Course 2021-2022 a.y.


Department of Decision Sciences

Course taught in English
Go to class group/s: 25
CYBER (7 credits - II sem. - OB  |  SECS-S/06)
Course Director:

Classes: 25 (II sem.)
Class 25: ALON ROSEN

Suggested background knowledge

- Probability. - Statistics. - Computer science. - Programming.

Mission & Content Summary


Data analytical methods are important for cyber security in two contrasting ways: On the one hand, they can be used for assessing and predicting risk in a large number of areas, and with the trend towards big data and the introduction of new machine learning paradigms this number is growing even further. In particular, Bayesian methods have become more and more important, since they are especially suited for dealing with uncertainty and also work when only a limited number of data is available. The purpose of this course is consequently two-fold: First, to teach the students the aspects of probabilistic thinking and Bayesian methods for risk prediction based on real-life applications from different fields. In the the course, we will also give an introduction to the method of Monte Carlo, which is widely used in the field in industry for simulations of processes involving risk. Time permitting we may also cover some advanced topics relating to the theory of modern cryptography.


  • Bayesian approach to Probability
  • Bayesian Methods in Risk Assessment
  • Bayesian Networks and Causal Graphs
  • Unsupervised learning in the Bayesian context
  • Supervised learning in the Bayesian context
  • Case studies: Risk prediction in business, software, hardware, law, medicine, insurance, climate
  • Introduction to Monte Carlo Methods
  • Monte Carlo Methods for Risk Assessment
  • Cryptography: concepts and tools

Intended Learning Outcomes (ILO)


At the end of the course student will be able to...
  • The Bayesian (and frequentist) view of the world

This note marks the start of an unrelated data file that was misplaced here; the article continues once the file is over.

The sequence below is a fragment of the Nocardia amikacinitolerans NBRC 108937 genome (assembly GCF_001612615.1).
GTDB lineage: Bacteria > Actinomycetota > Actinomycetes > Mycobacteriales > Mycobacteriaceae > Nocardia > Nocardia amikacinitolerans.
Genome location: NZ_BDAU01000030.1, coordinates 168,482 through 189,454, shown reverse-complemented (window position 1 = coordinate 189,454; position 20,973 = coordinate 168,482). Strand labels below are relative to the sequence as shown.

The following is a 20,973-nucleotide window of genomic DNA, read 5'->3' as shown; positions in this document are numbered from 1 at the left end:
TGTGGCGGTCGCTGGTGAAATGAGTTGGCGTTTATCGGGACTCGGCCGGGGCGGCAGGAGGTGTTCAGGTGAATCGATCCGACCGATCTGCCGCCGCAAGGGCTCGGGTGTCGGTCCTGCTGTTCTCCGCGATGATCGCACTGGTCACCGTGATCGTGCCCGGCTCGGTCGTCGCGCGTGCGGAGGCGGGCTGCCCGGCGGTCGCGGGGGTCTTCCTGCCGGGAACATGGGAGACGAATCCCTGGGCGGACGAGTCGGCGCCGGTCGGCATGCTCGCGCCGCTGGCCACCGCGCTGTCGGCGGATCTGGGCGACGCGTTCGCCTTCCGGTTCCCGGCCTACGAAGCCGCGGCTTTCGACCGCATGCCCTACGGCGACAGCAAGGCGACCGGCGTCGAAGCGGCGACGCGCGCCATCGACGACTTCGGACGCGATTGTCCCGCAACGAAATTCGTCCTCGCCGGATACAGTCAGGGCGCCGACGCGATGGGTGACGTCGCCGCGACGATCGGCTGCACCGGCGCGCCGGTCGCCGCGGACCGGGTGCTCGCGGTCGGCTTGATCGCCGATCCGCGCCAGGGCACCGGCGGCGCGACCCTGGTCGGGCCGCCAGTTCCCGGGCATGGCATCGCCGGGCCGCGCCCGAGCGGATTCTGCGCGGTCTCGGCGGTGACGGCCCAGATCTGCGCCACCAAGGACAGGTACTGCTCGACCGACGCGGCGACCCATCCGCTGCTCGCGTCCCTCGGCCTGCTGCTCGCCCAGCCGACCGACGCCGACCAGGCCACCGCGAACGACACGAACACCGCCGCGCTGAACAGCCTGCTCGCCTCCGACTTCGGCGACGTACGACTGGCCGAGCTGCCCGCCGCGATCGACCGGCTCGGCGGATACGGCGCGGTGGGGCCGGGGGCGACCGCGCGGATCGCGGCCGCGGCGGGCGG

• Understand the principles and methods of supervised and unsupervised learning in Bayesian terms
  • Gain an intuition for the building of a Bayesian data analysis pipeline from data collection to final predictions
  • Understand the concept and purpose of Monte Carlo simulations
  • Understand basic concepts in modern Cryptography


At the end of the course student will be able to...
  • Formulate a problem in terms of Bayesian methods
  • Design and apply a Bayesian data analysis pipeline using large or small datasets
  • Read current literature on the application of data analytics to risk assessment in different domains
  • Implement Monte Carlo simulations and use them as tools for solving real-world problems
  • Define, construct and analyze basic cryptographic primitives and assess their security

Teaching methods

  • Face-to-face lectures
  • Group assignments


Group assignments: Devloping a risk model in AgenaRisk given a problem description

Assessment methods

  Continuous assessment Partial exams General exam
  • Written individual exam (traditional/online)
  • Group assignment (report, exercise, presentation, project work etc.)


The exam consists of a theory part and a group project.


The theory part features open and closed answer questions. It will test the students' understanding of the Bayesian approach to modelling uncertainty, explain concepts and mathematical relations connected to it and use it for estimating numerical quantities in specified problem settings. There will be additional questions intended to test the students' familiarity with basic Monte Carlo methods. The exam is not open-book: any material outside of what are provided by the instructors is forbidden.


The group project will consist in developing a risk model based on provided literature. The students will be provided with the description of a specific scenario and will develop a model to estimate risks involved. The project will test the students ability to understand texts describing risk scenarios, design and apply a Bayesian analysis pipeline based on the text and identify sensible values for the different variables involved. This will also involve the analysis of the reliability of the model and test if the students can spot the weak points of the models they develop.


The group project will give a maximum of 16 points and the theoretical exam will give a maximum of 15 points.



Teaching materials


For the Bayesian part: Fenton, Norman, and Martin Neil. Risk assessment and decision analysis with Bayesian networks. Crc Press, 2012. In this part, we will also use the software "AgenaRisk". Licenses for this software will be provided during the course.


Materials for the part on Monte Carlo methods will be provided during the course.

Last change 16/12/2021 15:38